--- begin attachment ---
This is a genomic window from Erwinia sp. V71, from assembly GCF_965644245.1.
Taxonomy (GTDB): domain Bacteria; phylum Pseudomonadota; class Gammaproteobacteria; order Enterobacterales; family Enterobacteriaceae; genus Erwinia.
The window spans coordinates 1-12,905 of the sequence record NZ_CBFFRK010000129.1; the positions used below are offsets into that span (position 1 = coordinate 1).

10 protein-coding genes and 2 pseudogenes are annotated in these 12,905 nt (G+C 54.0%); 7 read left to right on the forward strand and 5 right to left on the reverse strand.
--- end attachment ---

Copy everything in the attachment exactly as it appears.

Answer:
This is a genomic window from Erwinia sp. V71, from assembly GCF_965644245.1.
Taxonomy (GTDB): domain Bacteria; phylum Pseudomonadota; class Gammaproteobacteria; order Enterobacterales; family Enterobacteriaceae; genus Erwinia.
The window spans coordinates 1-12,905 of the sequence record NZ_CBFFRK010000129.1; the positions used below are offsets into that span (position 1 = coordinate 1).

10 protein-coding genes and 2 pseudogenes are annotated in these 12,905 nt (G+C 54.0%); 7 read left to right on the forward strand and 5 right to left on the reverse strand.